South Wilmington Wetlands Park

Construction has begun on a new $25 million wetlands park that will help control flooding in South Wilmington and create a recreational space for area residents.

About the South Wilmington Wetlands Park

The purpose of the new 20-acre South Wilmington Wetlands Park is to create a stormwater management facility, restore and enhance existing wetlands, and create a new park for the community. This site was identified by the Southbridge community as an ideal location for a wetlands park in 2006. Since then, the City of Wilmington has been working with other agencies, nonprofits, and the Southbridge community to develop a park that incorporates community feedback to address ongoing issues of flooding and contamination.

The Park will also increase local walkability and recreational opportunities. The site's most prominent design feature is a wide, ADA accessible boardwalk/on-grade pathway through the heart of the park. This pathway will allow residents and visitors to experience the full beauty of the park while also connecting the Southbridge community to nearby jobs and retail shopping.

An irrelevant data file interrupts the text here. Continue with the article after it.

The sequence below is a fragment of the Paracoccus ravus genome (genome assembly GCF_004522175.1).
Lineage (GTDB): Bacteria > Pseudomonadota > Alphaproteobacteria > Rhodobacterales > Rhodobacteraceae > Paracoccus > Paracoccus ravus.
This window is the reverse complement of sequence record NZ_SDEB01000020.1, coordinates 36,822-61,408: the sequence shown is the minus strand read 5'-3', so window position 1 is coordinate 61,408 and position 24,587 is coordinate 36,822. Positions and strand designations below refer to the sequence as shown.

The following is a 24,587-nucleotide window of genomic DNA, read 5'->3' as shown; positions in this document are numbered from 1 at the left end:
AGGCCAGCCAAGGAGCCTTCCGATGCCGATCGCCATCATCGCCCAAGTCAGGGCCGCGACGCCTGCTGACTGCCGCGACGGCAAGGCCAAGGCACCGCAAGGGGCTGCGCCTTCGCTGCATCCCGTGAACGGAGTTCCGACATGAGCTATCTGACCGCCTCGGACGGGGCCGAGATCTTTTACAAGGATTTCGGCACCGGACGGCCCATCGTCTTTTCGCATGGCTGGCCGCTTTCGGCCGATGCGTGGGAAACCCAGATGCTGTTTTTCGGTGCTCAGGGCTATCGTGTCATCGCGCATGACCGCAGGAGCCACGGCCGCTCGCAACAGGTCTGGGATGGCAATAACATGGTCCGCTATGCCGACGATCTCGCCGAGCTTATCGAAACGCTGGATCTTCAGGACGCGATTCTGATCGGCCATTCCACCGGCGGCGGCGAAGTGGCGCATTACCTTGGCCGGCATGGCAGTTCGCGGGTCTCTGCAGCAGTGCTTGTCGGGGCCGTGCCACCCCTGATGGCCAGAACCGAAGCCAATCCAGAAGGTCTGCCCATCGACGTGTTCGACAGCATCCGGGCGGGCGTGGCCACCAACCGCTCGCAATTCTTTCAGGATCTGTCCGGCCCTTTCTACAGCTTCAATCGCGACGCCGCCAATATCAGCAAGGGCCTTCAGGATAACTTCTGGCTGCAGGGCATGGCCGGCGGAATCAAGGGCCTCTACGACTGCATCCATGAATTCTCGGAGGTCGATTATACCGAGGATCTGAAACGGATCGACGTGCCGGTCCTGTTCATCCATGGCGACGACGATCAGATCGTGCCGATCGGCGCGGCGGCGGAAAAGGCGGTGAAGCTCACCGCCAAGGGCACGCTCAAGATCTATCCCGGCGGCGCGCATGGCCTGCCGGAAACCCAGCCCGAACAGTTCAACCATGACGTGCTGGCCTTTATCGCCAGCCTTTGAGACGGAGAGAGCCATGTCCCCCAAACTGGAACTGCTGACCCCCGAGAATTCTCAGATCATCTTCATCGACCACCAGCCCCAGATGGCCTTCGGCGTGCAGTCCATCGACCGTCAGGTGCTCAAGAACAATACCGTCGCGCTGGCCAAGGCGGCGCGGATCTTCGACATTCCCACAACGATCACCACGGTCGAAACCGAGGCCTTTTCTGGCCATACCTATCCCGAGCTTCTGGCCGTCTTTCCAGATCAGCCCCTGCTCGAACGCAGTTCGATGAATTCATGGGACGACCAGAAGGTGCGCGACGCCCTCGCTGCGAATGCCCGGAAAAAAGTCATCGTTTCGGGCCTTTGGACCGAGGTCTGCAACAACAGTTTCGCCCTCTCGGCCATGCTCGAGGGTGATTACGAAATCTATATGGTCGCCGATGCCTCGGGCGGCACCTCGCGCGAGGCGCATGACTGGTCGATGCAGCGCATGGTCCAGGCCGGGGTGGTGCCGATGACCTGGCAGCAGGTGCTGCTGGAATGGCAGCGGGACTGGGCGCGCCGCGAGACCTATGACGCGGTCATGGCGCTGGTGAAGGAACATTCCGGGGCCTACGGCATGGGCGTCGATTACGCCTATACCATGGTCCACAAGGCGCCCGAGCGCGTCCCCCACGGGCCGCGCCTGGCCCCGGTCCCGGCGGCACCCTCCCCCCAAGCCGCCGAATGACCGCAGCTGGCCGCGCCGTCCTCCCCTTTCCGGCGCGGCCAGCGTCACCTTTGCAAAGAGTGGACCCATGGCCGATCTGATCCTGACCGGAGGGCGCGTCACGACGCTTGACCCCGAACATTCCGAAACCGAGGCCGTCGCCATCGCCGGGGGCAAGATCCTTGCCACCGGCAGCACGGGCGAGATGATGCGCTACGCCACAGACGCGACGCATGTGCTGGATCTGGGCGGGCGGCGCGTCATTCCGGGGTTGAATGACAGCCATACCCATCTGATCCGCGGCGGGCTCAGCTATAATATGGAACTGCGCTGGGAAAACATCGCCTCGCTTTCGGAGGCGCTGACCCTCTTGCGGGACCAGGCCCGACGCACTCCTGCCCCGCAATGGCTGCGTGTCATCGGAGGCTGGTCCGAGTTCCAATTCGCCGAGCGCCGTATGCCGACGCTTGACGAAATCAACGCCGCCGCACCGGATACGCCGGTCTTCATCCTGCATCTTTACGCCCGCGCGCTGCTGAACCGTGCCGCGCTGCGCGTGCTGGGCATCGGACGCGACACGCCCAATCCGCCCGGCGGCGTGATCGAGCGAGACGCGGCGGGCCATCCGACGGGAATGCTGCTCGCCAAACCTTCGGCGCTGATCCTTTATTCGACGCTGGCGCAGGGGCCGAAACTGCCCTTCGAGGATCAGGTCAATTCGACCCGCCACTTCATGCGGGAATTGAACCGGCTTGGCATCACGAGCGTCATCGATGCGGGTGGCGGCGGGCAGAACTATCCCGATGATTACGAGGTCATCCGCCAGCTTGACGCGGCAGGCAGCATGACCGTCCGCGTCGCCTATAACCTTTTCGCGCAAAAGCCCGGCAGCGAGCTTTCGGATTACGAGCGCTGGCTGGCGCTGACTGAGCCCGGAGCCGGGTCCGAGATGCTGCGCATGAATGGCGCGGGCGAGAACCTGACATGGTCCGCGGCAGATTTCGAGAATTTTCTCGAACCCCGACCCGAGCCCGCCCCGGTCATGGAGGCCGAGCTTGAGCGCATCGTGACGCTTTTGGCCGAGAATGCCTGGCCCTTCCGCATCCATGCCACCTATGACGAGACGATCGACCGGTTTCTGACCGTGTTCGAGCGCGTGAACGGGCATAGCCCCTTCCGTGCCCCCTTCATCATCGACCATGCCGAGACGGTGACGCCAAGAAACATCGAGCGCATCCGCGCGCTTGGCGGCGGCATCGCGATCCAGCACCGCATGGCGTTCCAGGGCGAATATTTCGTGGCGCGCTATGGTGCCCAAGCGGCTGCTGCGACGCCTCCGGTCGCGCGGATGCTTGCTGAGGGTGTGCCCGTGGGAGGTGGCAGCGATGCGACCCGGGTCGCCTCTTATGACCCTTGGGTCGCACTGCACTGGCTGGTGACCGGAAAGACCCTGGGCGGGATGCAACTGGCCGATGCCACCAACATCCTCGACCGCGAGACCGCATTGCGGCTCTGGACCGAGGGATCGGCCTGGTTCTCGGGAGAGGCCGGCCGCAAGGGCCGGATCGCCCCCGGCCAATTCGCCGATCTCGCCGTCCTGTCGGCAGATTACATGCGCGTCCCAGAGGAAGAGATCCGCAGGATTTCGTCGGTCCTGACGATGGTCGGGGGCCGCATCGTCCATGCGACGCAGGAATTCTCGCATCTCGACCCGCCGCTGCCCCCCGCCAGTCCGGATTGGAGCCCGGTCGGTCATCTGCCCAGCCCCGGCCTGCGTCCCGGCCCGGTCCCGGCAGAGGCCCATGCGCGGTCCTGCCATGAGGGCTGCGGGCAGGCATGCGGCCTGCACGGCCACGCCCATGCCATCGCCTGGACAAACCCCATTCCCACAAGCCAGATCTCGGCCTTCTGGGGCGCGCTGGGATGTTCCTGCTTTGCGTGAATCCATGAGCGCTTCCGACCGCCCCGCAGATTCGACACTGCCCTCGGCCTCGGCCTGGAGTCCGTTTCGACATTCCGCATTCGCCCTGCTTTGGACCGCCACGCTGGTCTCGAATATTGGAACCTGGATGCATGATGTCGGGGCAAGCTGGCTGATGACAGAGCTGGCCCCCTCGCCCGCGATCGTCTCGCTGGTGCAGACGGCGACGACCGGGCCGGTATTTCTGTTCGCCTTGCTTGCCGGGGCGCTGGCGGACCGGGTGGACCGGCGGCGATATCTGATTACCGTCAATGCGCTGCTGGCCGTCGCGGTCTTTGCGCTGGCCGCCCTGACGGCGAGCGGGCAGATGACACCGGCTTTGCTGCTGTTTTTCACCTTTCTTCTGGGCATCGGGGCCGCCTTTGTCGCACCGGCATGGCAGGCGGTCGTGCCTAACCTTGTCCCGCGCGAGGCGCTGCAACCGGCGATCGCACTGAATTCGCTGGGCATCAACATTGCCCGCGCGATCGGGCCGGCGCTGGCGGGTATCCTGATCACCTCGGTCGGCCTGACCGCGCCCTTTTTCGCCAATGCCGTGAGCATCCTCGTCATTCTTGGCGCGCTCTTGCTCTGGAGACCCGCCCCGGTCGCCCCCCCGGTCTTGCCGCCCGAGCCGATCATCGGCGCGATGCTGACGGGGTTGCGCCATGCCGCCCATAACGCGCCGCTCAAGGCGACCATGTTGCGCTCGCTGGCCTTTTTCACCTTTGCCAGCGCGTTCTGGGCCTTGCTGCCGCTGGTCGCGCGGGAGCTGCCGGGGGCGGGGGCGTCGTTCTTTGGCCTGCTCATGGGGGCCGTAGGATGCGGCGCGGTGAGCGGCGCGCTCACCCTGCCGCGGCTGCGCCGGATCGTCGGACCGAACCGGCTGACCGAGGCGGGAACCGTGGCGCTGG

Project Funding

Estimated Total Cost of Project: $25 million

Funding Provided by:

City Bond Funds: $21 million

NOAA/National Fish & Wildlife Foundation Grant: $3 million

State and Federal Brownfield Funding: $1 million

Nature Conservancy Grant: $25,000

Project Status

Construction on Phase I of the South Wilmington Wetlands Park began on June 3, 2019. So far, 49,000 cubic yards of soil has been removed from the site, and wetland channels have been shaped. Watch the video below to see the construction crew in action.

How Will the Park Reduce Flooding?

The primary goal of the South Wilmington Wetland Park is to reduce flooding in the Southbridge neighborhood. In addition to building the Wetland Park, the City will be separating 36 acres of Combined Sewer Overflow (CSO) pipes into stormwater and sewer pipes. When it rains, water will flow through the new stormwater pipes and into the restored wetlands, where it will be held and gradually released into the Christina River. The sewer pipes will go directly to the City’s wastewater treatment plant. The separation of the CSO in conjunction with the Wetland will directly benefit over 1,000 residents of Wilmington's Historic Southbridge Neighborhood by reducing flooding frequency in addition to increasing available storm capacity.

Watch the video below for an illustration of how the project will reduce flooding in Southbridge.